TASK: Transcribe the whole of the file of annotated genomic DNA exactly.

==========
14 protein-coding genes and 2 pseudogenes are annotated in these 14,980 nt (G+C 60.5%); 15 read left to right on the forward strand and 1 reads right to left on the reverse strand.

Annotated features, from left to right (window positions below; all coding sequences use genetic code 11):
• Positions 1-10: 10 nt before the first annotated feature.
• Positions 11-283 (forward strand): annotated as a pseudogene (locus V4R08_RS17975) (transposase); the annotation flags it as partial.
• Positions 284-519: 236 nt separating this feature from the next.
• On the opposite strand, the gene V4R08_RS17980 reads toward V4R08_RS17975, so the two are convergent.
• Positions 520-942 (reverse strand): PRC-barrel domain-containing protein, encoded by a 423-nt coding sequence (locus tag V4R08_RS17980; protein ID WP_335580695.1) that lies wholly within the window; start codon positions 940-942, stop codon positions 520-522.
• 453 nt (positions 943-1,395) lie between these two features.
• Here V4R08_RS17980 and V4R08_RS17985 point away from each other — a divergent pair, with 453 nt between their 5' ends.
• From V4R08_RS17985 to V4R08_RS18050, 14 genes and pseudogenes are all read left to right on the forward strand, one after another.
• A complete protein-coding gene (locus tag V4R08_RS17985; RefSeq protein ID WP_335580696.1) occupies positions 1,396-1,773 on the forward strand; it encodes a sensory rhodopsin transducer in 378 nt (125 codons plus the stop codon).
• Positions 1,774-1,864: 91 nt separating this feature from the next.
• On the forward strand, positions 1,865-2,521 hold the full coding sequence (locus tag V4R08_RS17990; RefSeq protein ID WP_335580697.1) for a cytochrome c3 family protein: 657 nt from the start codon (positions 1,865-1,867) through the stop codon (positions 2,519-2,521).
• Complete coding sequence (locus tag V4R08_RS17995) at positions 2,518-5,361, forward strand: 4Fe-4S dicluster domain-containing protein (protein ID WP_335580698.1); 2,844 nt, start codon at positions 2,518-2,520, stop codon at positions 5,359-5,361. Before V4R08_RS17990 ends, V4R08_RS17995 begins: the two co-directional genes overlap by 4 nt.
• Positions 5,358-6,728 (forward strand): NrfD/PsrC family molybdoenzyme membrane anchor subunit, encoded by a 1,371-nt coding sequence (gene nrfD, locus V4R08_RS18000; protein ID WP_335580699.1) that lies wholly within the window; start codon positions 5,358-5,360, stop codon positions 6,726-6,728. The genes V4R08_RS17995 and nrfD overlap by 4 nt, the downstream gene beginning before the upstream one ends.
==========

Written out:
14 protein-coding genes and 2 pseudogenes are annotated in these 14,980 nt (G+C 60.5%); 15 read left to right on the forward strand and 1 reads right to left on the reverse strand.

Annotated features, from left to right (window positions below; all coding sequences use genetic code 11):
• Positions 1-10: 10 nt before the first annotated feature.
• Positions 11-283 (forward strand): annotated as a pseudogene (locus V4R08_RS17975) (transposase); the annotation flags it as partial.
• Positions 284-519: 236 nt separating this feature from the next.
• On the opposite strand, the gene V4R08_RS17980 reads toward V4R08_RS17975, so the two are convergent.
• Positions 520-942 (reverse strand): PRC-barrel domain-containing protein, encoded by a 423-nt coding sequence (locus tag V4R08_RS17980; protein ID WP_335580695.1) that lies wholly within the window; start codon positions 940-942, stop codon positions 520-522.
• 453 nt (positions 943-1,395) lie between these two features.
• Here V4R08_RS17980 and V4R08_RS17985 point away from each other — a divergent pair, with 453 nt between their 5' ends.
• From V4R08_RS17985 to V4R08_RS18050, 14 genes and pseudogenes are all read left to right on the forward strand, one after another.
• A complete protein-coding gene (locus tag V4R08_RS17985; RefSeq protein ID WP_335580696.1) occupies positions 1,396-1,773 on the forward strand; it encodes a sensory rhodopsin transducer in 378 nt (125 codons plus the stop codon).
• Positions 1,774-1,864: 91 nt separating this feature from the next.
• On the forward strand, positions 1,865-2,521 hold the full coding sequence (locus tag V4R08_RS17990; RefSeq protein ID WP_335580697.1) for a cytochrome c3 family protein: 657 nt from the start codon (positions 1,865-1,867) through the stop codon (positions 2,519-2,521).
• Complete coding sequence (locus tag V4R08_RS17995) at positions 2,518-5,361, forward strand: 4Fe-4S dicluster domain-containing protein (protein ID WP_335580698.1); 2,844 nt, start codon at positions 2,518-2,520, stop codon at positions 5,359-5,361. Before V4R08_RS17990 ends, V4R08_RS17995 begins: the two co-directional genes overlap by 4 nt.
• Positions 5,358-6,728 (forward strand): NrfD/PsrC family molybdoenzyme membrane anchor subunit, encoded by a 1,371-nt coding sequence (gene nrfD, locus V4R08_RS18000; protein ID WP_335580699.1) that lies wholly within the window; start codon positions 5,358-5,360, stop codon positions 6,726-6,728. The genes V4R08_RS17995 and nrfD overlap by 4 nt, the downstream gene beginning before the upstream one ends.